Best reciprocating saws typically have a variable speed with minimum and maximum setting. The adjustable variable speed is either through trigger sensitivity or through a dial. It allows the user to control the speed of the reciprocating saw to match the cutting action. The harder the speed trigger is squeezed, the faster the blade moves. When using a variable speed saw, it is better to allow the saw to attain its highest speed before cutting.
It’s all in the Blade
Because the reciprocating saw is so versatile, one is tempted to undertake a cutting task with the wrong blade, which can be frustrating and dangerous. The most important things to know about the blades are:
Blade Type: Which includes wood blades, metal blades and combination blades. Blades designed to cut metal have many teeth per inch, around 14 to 20, whereas blades designed to cut wood have fewer, around 6 to 8. They are not interchangeable, so make sure you’ve got the correct type installed before you start trying to cut.
Blade Length: Before you can use a reciprocating saw successfully you must make sure the correct blade of the correct length is installed. They come in different lengths typically 6 to 10 inches. Generally, you always want to use the shortest blade that will do the job.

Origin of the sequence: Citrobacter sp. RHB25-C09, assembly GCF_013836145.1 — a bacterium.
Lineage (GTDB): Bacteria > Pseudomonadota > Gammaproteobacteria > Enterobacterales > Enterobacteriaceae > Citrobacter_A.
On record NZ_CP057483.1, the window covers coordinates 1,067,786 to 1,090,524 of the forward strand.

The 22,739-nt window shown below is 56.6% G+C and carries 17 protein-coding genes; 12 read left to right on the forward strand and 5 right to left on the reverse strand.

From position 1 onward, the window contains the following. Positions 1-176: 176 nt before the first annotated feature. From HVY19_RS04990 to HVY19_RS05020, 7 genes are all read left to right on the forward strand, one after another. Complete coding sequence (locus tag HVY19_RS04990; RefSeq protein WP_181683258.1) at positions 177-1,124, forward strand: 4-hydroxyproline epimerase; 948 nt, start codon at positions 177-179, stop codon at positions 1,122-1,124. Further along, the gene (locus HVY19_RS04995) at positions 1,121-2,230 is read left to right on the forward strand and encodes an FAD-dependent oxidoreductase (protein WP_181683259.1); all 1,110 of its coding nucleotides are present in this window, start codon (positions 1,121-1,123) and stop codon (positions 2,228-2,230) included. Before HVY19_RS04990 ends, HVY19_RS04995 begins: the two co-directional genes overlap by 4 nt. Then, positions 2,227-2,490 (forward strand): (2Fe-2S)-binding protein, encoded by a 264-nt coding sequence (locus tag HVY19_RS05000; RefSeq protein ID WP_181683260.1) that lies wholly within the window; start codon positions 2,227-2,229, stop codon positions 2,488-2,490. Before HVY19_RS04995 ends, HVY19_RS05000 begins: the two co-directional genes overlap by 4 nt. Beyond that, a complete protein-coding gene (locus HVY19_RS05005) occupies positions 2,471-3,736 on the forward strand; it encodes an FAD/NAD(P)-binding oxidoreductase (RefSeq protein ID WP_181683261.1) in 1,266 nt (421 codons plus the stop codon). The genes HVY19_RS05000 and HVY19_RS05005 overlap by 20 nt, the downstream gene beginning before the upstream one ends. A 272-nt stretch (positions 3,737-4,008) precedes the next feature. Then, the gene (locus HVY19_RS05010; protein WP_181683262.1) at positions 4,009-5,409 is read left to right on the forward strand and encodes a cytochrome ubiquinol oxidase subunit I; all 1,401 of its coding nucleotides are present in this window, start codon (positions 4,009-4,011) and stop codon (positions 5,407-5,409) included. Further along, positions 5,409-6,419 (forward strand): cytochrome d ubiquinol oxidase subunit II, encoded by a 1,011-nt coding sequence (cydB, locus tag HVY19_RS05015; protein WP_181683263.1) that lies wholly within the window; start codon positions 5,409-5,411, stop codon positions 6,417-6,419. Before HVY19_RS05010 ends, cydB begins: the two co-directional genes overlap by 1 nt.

Corded Vs Cordless Reciprocating Saw
The best reciprocating saw can either be corded or cordless. Making a choice between a corded or cordless saw is based on how the saw will be used. Our reciprocating saw reviews include both corded and cordless reciprocating saws
Corded reciprocating saws are powered through electric outlets while cordless ones are powered by a rechargeable battery. They tend to be more powerful and can scrape deeper into harder materials under highe pressure for longer than cordless models.
Cordless models are a better choice for light users because they are smaller and portable. They can be used at sites without a power outlet. An obvious downside is that, a cordless reciprocating saw will require the purchase of more batteries in the future.
Other accessories for the best reciprocating saw:
- Safety goggles or glasses.
- Dust masks to prevent breathing dust created while sawing.
- A carrying case, to help protect the tool from damage.
- Extra batteries for the cordless reciprocating saw
Continue reading our reviews and check out our comparison table above to decipher the best reciprocating saw for you!